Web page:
Actually, string theory deals well with the event horizon of black holes.<quoted text>
All three theory's run into troubles with black holes and Singularity's. so either all three are good theory's and Singularity's and black holes don't really exist that would kind of kill the Big Bang or black holes or Singularity's do exist and the singularity at the start of the Big Bang might have actually have been there then all three theory's have to be reworked.
But yes, there are difficulties when investigating black holes 8very* close up. At that point, quantum effects come into play and, once again, we simply do not have a quantum theory of gravity.
BUT these theories do quite well anywhere other than the event horizon and singularities of black holes and the beginning of the universe. They are quite valid *theories* about gravity and how the subatomic world works. No *observation* has ever violated the predictions of either. And *that* is the standard of science.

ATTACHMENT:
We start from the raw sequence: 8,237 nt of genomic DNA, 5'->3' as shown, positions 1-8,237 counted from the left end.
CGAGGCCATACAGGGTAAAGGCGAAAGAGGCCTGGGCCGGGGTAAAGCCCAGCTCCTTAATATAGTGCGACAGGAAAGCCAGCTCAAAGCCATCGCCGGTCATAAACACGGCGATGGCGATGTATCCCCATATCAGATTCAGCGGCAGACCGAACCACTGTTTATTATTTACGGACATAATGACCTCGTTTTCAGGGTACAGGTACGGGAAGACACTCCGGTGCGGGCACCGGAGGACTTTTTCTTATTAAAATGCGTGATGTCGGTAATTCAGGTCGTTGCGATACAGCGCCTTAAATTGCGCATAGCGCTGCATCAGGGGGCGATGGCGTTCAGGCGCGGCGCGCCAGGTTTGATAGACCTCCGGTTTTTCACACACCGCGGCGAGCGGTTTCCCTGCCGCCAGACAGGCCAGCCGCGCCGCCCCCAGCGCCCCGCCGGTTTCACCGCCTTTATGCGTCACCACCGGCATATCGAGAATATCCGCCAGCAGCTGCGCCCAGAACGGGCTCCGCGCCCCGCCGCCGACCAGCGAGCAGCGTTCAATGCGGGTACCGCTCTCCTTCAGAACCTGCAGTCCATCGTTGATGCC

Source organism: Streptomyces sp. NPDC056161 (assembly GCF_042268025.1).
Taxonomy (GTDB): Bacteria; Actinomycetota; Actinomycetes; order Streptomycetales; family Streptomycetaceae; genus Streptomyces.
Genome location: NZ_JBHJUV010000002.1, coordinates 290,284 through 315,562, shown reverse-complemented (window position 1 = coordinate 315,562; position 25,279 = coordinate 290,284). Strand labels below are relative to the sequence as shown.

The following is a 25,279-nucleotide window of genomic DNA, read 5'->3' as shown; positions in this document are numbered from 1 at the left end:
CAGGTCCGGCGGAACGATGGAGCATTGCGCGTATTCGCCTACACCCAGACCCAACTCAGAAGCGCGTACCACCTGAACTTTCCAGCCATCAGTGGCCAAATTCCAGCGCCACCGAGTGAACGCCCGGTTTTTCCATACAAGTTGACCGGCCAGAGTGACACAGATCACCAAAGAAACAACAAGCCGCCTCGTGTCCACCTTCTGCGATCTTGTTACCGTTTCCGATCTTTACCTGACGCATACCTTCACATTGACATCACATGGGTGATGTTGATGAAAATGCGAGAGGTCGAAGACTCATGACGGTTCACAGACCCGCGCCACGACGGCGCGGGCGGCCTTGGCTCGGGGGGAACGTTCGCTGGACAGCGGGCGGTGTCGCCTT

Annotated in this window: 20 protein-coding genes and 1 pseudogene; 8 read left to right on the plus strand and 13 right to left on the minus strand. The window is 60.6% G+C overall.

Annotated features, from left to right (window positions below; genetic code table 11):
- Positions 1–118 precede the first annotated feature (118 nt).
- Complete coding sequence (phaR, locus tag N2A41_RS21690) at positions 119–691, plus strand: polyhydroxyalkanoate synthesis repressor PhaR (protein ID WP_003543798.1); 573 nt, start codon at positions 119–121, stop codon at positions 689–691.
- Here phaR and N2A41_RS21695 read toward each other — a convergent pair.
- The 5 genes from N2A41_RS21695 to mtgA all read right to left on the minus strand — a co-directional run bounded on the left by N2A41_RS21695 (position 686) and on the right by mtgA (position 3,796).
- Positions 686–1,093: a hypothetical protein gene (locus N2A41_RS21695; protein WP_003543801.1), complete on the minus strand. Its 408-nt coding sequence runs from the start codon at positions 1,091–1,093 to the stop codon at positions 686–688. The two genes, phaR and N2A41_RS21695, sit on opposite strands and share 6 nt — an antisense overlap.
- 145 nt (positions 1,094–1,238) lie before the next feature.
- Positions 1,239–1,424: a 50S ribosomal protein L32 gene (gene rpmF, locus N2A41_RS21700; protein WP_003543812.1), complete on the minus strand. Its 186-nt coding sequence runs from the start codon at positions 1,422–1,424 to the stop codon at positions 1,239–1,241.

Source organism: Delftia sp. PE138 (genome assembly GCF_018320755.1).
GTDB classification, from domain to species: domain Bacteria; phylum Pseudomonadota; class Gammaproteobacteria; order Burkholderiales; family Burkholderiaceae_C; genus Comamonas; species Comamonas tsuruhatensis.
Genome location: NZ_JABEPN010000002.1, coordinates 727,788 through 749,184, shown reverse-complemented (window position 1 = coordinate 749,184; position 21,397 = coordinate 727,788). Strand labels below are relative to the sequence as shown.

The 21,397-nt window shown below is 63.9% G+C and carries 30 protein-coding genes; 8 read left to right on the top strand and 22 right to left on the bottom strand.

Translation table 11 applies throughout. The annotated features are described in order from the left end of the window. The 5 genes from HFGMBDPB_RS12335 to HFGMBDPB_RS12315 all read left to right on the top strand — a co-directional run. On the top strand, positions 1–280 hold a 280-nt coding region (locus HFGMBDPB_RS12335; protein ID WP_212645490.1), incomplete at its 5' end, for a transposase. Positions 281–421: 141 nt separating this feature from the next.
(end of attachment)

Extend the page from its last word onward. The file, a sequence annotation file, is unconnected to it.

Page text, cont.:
Here's a question: is Newton's theory of gravity a theory? Was it a theory 200 years ago? Was it a theory 200 years ago even though it didn't explain light? Or atoms?
GR and QM deal with different aspects of the universe. They are incredibly good at describing those aspects, each in their own realm. The problems come when *both* look like they should apply. Unfortunately, we simply don't have any *observations* of situations where both apply. Believe me, such observations would be a HUGE help in finding a more comprehensive theory. But, both GR and QM *are* theories right now and are even incredibly good theories.